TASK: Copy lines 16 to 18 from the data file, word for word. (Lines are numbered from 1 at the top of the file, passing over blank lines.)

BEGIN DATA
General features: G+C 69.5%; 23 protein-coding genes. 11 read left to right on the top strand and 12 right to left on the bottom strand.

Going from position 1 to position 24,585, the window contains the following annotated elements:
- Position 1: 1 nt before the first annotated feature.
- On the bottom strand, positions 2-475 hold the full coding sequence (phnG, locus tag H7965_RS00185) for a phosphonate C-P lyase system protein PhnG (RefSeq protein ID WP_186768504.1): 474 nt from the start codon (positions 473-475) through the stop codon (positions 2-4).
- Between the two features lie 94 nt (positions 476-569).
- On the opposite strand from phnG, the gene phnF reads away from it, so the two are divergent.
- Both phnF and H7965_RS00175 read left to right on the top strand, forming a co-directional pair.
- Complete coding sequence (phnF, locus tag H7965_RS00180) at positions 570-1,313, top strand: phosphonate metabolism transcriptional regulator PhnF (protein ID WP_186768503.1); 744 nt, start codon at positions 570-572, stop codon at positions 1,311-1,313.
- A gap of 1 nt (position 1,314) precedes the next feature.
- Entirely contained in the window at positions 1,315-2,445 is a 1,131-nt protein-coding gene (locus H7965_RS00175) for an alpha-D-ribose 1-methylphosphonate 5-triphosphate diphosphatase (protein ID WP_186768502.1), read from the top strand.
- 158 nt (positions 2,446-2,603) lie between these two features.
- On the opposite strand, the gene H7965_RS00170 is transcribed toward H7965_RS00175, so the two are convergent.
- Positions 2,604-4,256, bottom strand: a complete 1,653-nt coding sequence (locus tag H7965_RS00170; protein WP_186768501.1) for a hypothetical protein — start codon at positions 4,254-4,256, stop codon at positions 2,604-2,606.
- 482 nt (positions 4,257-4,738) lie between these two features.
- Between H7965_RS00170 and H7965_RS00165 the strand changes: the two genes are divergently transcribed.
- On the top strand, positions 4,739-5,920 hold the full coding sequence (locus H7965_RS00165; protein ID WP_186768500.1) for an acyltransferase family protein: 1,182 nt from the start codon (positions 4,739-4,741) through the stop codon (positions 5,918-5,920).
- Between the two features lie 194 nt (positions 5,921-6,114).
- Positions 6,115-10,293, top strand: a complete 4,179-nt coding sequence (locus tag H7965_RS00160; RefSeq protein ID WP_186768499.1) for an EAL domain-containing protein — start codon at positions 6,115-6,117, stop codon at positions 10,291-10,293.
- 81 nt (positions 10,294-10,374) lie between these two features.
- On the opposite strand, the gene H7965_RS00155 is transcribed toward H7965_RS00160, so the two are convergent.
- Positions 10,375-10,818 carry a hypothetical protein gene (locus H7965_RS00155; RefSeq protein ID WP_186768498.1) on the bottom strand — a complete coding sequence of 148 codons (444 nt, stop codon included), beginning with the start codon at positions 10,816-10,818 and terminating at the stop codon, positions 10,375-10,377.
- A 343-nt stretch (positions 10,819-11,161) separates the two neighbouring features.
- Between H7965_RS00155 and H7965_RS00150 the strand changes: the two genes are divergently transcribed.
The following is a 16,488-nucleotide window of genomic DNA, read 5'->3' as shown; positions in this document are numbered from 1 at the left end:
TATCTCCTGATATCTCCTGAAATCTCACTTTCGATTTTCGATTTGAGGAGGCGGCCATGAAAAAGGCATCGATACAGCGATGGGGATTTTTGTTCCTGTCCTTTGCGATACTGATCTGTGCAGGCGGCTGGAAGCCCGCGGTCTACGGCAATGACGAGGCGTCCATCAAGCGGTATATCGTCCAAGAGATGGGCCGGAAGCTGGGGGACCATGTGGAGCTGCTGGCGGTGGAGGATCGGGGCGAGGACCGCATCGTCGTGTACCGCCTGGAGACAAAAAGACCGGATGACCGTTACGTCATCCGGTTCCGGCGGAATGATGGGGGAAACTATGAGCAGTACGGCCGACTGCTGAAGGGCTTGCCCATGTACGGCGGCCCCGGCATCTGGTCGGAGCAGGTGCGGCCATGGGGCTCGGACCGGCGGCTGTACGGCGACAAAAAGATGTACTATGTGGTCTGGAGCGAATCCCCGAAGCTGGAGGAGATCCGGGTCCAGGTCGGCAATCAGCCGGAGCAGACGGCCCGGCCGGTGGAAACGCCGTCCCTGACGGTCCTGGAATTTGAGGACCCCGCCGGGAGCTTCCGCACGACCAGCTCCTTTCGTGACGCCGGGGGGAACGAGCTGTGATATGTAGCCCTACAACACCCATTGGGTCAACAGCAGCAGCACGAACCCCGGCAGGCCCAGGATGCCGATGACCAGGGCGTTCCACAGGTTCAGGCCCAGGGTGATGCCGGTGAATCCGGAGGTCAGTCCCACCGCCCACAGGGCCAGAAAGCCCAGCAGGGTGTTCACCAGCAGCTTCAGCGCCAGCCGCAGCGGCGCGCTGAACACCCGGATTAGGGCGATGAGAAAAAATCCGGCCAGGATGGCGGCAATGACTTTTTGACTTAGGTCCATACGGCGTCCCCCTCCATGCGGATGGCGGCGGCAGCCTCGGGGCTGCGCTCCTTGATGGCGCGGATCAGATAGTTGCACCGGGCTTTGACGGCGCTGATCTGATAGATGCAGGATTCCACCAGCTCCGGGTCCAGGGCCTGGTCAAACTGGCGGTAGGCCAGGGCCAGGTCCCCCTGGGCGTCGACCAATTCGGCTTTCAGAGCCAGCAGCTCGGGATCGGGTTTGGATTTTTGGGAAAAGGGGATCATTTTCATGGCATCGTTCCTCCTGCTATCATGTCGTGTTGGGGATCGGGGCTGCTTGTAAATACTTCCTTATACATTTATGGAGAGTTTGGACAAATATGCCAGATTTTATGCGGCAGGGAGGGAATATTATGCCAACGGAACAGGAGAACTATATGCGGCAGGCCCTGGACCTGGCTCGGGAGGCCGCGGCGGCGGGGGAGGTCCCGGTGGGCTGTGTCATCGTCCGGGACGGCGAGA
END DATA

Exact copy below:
- On the top strand, positions 4,739-5,920 hold the full coding sequence (locus H7965_RS00165; protein ID WP_186768500.1) for an acyltransferase family protein: 1,182 nt from the start codon (positions 4,739-4,741) through the stop codon (positions 5,918-5,920).
- Between the two features lie 194 nt (positions 5,921-6,114).
- Positions 6,115-10,293, top strand: a complete 4,179-nt coding sequence (locus tag H7965_RS00160; RefSeq protein ID WP_186768499.1) for an EAL domain-containing protein — start codon at positions 6,115-6,117, stop codon at positions 10,291-10,293.